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RE: Perching, climbing, roosting was Re: 11th specimen of Archaeopteryx
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- Subject: RE: Perching, climbing, roosting was Re: 11th specimen of Archaeopteryx
- From: Anthony Docimo <email@example.com>
- Date: Fri, 11 Nov 2011 04:27:53 +0000
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> Date: Fri, 11 Nov 2011 15:08:35 +1100
> From: firstname.lastname@example.org
> To: email@example.com
> Subject: Re: Perching, climbing, roosting was Re: 11th specimen of
> Anthony Docimo <firstname.lastname@example.org> wrote:
> >> I'm afraid I don't understand the relevance of the flamingo. AFAIK,
> >> it doesn't perch or roost in trees. It spends its days (and nights)
> >> on terra firma.
> > I think his point was a rebuttal of the claim that a bird's (or
> > protobird's) feet are shaped by where it sleeps.
> Yes, but... if you are a theropod that walks on the ground, no extra
> pedal adaptations would be required to stand still on the ground,
> including when sleeping. However, if a theropod were to roost in the
> crowns of trees, I'd be surprised if it could "get by" with simply
> co-opting its terrestrial adaptations into an arboreal setting. If
> the animal walks on the ground, and sleep in trees, then the latter
> should foster some changes in pedal morphology. Simply having claws
> isn't enough.
As was pointed out in this thread today (so you may not have gotten that post
in your Inbox at the time I'm writing this), there are tonnes of tetrapods who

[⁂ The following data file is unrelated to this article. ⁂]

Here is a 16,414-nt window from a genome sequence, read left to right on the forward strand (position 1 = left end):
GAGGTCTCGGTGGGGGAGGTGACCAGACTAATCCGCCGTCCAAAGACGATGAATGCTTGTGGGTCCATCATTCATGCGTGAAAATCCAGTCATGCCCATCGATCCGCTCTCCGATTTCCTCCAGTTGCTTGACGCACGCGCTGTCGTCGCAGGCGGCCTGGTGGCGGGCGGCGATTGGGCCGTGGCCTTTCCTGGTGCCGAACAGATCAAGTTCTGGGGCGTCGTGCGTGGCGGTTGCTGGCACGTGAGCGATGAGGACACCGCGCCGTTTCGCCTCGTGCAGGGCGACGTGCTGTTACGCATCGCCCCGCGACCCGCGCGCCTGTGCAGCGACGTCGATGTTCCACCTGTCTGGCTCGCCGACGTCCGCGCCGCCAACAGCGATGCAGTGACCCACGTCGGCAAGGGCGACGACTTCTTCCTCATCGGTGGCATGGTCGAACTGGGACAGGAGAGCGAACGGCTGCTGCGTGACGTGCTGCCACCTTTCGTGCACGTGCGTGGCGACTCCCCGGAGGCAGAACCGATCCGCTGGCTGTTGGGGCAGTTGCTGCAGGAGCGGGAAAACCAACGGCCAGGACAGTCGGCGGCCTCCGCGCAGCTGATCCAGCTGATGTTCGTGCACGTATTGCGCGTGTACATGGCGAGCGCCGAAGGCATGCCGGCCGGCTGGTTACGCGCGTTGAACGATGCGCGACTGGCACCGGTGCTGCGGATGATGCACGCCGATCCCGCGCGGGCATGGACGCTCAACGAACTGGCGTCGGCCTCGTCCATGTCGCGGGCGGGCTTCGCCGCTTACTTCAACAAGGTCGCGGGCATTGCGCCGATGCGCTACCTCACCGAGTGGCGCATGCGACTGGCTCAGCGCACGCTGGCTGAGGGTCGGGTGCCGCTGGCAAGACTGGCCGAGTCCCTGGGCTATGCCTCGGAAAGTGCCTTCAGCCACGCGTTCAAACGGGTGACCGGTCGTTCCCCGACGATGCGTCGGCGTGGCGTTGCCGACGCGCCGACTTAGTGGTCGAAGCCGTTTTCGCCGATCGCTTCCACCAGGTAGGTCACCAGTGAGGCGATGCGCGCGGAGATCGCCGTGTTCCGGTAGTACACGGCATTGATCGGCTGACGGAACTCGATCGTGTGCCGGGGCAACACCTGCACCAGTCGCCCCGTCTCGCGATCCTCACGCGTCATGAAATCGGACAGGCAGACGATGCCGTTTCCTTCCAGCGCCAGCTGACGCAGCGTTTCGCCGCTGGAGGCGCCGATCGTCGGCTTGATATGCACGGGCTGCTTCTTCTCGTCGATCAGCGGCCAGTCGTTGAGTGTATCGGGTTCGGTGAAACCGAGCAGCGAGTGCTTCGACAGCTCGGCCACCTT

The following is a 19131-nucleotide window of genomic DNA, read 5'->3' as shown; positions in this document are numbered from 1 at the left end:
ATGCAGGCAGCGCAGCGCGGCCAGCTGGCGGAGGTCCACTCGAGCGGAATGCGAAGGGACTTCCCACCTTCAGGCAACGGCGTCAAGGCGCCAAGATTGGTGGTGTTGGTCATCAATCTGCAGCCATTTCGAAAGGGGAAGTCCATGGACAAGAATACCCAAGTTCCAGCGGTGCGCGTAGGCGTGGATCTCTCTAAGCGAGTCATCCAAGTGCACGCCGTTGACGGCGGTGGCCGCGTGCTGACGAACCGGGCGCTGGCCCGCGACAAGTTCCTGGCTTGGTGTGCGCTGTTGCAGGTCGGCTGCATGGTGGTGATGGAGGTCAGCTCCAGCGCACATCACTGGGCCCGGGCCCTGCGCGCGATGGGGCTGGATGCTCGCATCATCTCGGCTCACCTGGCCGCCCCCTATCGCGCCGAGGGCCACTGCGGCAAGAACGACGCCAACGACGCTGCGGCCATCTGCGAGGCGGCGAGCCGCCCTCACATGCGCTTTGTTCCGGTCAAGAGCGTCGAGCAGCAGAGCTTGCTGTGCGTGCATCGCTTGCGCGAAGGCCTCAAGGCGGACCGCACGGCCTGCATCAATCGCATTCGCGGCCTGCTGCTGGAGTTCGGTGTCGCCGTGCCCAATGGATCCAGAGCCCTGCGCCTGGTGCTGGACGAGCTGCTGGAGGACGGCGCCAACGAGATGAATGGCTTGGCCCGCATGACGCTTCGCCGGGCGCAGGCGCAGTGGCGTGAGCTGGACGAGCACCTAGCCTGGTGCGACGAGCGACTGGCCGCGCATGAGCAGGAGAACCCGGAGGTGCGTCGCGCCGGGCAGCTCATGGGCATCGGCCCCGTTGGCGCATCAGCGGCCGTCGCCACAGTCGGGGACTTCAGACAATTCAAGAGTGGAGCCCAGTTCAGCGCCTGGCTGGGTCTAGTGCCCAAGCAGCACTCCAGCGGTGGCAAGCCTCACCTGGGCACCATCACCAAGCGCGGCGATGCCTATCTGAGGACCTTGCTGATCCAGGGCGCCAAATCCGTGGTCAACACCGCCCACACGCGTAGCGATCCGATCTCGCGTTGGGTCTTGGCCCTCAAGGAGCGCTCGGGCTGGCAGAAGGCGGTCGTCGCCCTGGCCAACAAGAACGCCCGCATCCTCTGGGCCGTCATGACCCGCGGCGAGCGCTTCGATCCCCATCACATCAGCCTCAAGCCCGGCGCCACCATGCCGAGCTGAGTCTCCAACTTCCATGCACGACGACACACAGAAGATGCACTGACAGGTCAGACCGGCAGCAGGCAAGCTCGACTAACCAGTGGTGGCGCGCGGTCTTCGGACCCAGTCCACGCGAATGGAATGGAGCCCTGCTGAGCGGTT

have become arborean with minimal-to-no changes to their feet. At the top of
the list: snakes. :)
> > By that logic, there shouldn't be anything (that hops or flies) living in
> > deserts - that substrate actually moves.
> Yeah, but if you fall over in the desert, the fall typically won't
> kill or maim you. If you fall off a tree branch, it might be a long
> way down.
depends where the branch is. some trees have their first sturdy branches over
a hundred feet off the ground, while other trees have sturdy branches less than
a foot off the ground.
> > Heck, there shouldn't be rock wallabies (gravity + uneven rocks + some
> > rocks come loose) or thorny forest lemurs (gravity + thorn-
> > covered branches)
> These animals have specific adaptations to these lifestyles.
While that is true, it doesn't render them immune to the dangers. (those same
lemurs, can still be impaled by those same thorns; rock wallabies can fall off
a rock or die from a rock falling on them)
It's like those desert fish...they were found in water over a hundred degrees
F., yet they can be killed by being dropped into a tank of water that hot.
> statement underscores my point.
> >> Briefly, climbing up trunks and foraging within the crown promotes
> >> different adaptations.
> > you have to get to the crown in order to feed in it.
> Birds fly up into the crown to feed in it. Certain birds climb trunks
> because they obtain food from the trunk, like woodpeckers,
> treecreepers, and nuthatches. The feet of these birds have special
> adaptations for trunk-climbing (and trunk-clinging).
And if you can't fly, you have to cross the trunk to get to the crown. ask
any sloth or possum.